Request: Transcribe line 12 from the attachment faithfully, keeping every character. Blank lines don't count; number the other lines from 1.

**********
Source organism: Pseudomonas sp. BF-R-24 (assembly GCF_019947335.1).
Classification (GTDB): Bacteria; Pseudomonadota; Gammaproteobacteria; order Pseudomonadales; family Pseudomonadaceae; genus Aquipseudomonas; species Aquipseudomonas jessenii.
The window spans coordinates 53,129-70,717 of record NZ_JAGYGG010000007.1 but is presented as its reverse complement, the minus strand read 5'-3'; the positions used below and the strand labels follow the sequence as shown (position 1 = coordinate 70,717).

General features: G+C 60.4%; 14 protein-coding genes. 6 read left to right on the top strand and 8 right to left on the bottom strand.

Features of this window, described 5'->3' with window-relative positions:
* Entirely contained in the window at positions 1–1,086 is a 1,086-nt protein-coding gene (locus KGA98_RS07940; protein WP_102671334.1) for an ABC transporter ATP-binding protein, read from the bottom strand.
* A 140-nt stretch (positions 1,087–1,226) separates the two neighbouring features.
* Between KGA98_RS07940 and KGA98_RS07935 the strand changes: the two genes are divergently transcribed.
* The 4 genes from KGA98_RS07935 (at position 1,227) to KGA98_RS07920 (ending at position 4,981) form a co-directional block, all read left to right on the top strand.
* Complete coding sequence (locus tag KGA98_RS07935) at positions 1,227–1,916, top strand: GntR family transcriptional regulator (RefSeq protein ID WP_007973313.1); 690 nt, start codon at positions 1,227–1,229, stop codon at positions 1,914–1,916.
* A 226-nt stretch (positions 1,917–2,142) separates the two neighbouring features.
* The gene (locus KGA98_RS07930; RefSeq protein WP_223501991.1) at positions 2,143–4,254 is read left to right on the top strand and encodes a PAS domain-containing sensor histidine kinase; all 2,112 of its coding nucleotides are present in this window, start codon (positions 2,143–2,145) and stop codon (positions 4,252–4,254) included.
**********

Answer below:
* The gene (locus KGA98_RS07930; RefSeq protein WP_223501991.1) at positions 2,143–4,254 is read left to right on the top strand and encodes a PAS domain-containing sensor histidine kinase; all 2,112 of its coding nucleotides are present in this window, start codon (positions 2,143–2,145) and stop codon (positions 4,252–4,254) included.